This suggests that Spears’ father—in her eyes, at least—has overstepped the bounds of his role and is executing or informing decisions that only a conservator of the person should make. It is interesting to note, in this case, that Spears is not calling for Montgomery’s removal. In court statements, she has expressed satisfaction with Montgomery, although she has also indicated that she believes her father influences Montgomery’s decision-making.
One key issue in Britney Spears’ conservatorship is the long-term plan that was established at the time of its creation. Because we don’t have all of the information as to why Spears was deemed incapable of making her own decisions, it is impossible to know whether or not the current conservatorship relationship is still required.
It is also important to note that Jodi Montgomery serves as Ms. Spears’ temporary conservator of the person. Jodi stepped in as a temporary conservator in 2019 after Jamie stepped down from the role. Unlike a general conservatorship—which continues until the conservatee passes away or a judge ends the conservatorship—temporary conservatorships are appointed for fixed periods until a general or limited conservator is appointed or the petition for an appointment is denied.
Given that the conservatorship is now 14 years old, it is possible that Spears’ decision making has improved and she is now capable of making personal decisions. If that were the case, the onus would be on the court to roll back the personal conservatorship overseen by Montgomery.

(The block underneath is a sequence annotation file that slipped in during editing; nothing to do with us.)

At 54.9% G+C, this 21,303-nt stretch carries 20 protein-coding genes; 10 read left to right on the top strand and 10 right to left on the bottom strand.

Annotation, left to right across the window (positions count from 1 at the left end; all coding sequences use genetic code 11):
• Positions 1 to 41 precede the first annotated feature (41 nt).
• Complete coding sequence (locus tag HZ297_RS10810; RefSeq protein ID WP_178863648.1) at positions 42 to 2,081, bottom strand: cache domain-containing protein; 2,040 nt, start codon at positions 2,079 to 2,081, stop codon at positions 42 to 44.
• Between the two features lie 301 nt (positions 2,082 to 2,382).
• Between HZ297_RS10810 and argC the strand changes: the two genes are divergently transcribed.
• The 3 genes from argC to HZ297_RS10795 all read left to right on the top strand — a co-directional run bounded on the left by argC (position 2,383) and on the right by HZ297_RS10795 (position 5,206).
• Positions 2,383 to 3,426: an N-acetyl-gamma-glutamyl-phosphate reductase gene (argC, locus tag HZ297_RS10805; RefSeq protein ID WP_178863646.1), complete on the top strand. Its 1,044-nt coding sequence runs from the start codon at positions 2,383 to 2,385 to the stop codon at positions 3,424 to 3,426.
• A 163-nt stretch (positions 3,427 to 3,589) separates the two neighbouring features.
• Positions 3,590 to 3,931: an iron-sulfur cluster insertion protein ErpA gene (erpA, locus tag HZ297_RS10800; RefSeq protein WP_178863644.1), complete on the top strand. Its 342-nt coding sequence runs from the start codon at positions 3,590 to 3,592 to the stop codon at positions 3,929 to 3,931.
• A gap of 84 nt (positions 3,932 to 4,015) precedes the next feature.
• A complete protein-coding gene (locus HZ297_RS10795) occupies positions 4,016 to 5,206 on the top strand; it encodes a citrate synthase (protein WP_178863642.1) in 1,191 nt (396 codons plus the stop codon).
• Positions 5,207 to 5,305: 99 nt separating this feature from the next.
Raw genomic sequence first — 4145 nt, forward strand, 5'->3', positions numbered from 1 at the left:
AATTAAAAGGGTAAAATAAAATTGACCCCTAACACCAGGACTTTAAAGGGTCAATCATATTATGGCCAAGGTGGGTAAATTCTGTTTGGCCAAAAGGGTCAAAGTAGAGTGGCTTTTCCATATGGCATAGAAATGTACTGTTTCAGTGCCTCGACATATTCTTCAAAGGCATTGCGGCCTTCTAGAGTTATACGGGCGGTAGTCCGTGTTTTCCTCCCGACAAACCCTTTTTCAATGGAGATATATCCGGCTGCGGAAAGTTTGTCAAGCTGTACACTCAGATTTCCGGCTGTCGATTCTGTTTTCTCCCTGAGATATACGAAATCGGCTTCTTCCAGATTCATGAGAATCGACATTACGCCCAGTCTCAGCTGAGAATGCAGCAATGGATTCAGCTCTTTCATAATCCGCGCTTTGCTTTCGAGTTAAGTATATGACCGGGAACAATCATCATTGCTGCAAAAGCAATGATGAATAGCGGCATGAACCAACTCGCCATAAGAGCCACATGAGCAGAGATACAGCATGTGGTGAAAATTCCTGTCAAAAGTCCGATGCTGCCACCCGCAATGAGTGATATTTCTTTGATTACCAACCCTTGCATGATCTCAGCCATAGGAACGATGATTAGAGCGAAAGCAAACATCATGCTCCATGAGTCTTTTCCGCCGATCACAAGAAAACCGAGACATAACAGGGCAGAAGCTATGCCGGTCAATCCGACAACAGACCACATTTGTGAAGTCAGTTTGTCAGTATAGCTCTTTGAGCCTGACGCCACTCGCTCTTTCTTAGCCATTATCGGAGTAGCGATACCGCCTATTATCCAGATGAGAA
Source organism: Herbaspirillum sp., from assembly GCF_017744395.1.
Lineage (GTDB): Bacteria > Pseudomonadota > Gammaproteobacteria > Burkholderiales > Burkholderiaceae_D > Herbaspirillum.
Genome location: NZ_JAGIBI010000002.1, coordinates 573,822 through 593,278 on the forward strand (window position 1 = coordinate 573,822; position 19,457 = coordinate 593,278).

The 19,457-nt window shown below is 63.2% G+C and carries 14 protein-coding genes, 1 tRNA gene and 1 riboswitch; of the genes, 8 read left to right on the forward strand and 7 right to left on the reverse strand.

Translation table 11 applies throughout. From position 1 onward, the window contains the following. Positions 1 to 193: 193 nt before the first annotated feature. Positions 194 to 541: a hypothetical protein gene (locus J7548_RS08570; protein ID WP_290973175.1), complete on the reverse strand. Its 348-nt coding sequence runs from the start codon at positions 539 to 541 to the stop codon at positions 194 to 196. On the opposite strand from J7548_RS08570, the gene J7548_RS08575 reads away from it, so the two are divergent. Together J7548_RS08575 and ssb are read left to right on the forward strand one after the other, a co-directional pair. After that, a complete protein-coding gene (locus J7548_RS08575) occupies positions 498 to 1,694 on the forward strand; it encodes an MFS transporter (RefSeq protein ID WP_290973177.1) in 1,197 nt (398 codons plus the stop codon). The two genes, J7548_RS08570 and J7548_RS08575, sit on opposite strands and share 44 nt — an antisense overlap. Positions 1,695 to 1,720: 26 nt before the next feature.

Guardians Ad Litem
In response to the claims made against Britney Spears’ father, the conservator of her person, Montgomery, requested the appointment of a guardian ad litem to the conservatorship while Spears’ claims and requests are investigated.
The appointment of a guardian ad litem provides another degree of checks and balances within the conservatorship and designates a leader of an investigation into the conservatee’s claims. Once appointed, guardians ad litem are responsible for reporting their findings and recommendations to the court, although they do not have the final decision on whether conservators should be removed or replaced.
Broader changes to the conservatorship could also be made. The court may replace the current arrangement with what is known as a “limited guardianship,” allowing for a conservatorship that is tailored to the individual’s specific needs. It may allow for autonomy in certain aspects of Spears’ life, including personal decision-making, but maintain a conservator to oversee aspects of her life in which another party’s decision-making is still required.
The court may also implement an alternative to guardianship, such as “supportive decision making.” This alternative supports individuals with trusted advisors but doesn’t legally hand over decision-making power to another party.
New details, including court filings and public statements, continue to hit the news coverage of this high-profile conservatorship, so we won’t have all the facts until the court completes its investigation and renders a decision. Until then, the best thing we can do is use this case to understand the opportunities and limitations of court-appointed conservatorships.